once declared his Leaves of Grass to
be ‘the most personal of all books ever published.’
This is no book;
Who touches this, touches a man.
Thus he fits Hazlitt
's description of Montaigne
as one who dared to set down as a writer what he thought as a man. This being the claim of the volume, it becomes highly important to determine the character of the author.
was not, in any conventional sense of the term, that ‘average man’ whose praises he sang, else even his novel form of expression would hardly have sufficed to keep his poetry so long a time from the masses.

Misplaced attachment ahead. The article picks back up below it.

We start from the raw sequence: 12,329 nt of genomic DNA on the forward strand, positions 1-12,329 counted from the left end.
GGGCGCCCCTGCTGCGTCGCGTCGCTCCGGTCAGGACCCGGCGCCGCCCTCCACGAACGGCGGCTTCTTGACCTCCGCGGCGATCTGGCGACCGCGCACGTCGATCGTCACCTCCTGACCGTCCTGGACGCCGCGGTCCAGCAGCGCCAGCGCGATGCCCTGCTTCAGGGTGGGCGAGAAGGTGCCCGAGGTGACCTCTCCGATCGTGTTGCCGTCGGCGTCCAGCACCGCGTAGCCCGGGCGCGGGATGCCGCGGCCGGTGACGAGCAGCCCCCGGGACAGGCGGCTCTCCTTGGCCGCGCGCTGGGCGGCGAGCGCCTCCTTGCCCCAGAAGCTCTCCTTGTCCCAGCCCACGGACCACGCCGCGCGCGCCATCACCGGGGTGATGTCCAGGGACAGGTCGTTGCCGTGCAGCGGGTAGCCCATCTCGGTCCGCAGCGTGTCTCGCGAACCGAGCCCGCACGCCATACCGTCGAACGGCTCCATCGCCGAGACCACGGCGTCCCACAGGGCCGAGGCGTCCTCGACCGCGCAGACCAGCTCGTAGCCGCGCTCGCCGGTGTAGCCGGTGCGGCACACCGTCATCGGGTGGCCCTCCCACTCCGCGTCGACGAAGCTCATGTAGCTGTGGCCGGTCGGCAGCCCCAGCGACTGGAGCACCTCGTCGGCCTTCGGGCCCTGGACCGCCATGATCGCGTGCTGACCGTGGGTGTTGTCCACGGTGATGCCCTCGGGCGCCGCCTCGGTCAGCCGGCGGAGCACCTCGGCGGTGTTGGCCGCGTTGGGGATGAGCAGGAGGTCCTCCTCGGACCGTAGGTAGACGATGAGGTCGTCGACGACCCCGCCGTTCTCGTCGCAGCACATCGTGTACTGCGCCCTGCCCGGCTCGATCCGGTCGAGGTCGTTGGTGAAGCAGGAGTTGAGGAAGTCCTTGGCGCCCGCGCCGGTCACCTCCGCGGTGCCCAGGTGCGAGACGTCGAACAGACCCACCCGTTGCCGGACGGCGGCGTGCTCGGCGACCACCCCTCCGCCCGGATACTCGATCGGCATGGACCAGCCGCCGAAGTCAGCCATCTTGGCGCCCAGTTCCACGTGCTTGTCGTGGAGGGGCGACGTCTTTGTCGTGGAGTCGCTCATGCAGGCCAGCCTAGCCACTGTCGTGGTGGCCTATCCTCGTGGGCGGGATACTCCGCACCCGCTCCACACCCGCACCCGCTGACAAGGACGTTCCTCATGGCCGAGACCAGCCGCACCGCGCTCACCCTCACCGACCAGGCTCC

He was a man and a writer who could be hated as an impostor or adored as a Messiah but who was in any case a challenge to discussion.
Much light is thrown on his character, of course, by the autobiographical parts of his writings; but here it is frequently difficult to determine which incidents belong to his outward and which to his inner, or imaginative, life, so deftly do his vicarious mystical experiences blend with the sublimations of his own deeds, and so carefully have many of those deeds been mystified or concealed.1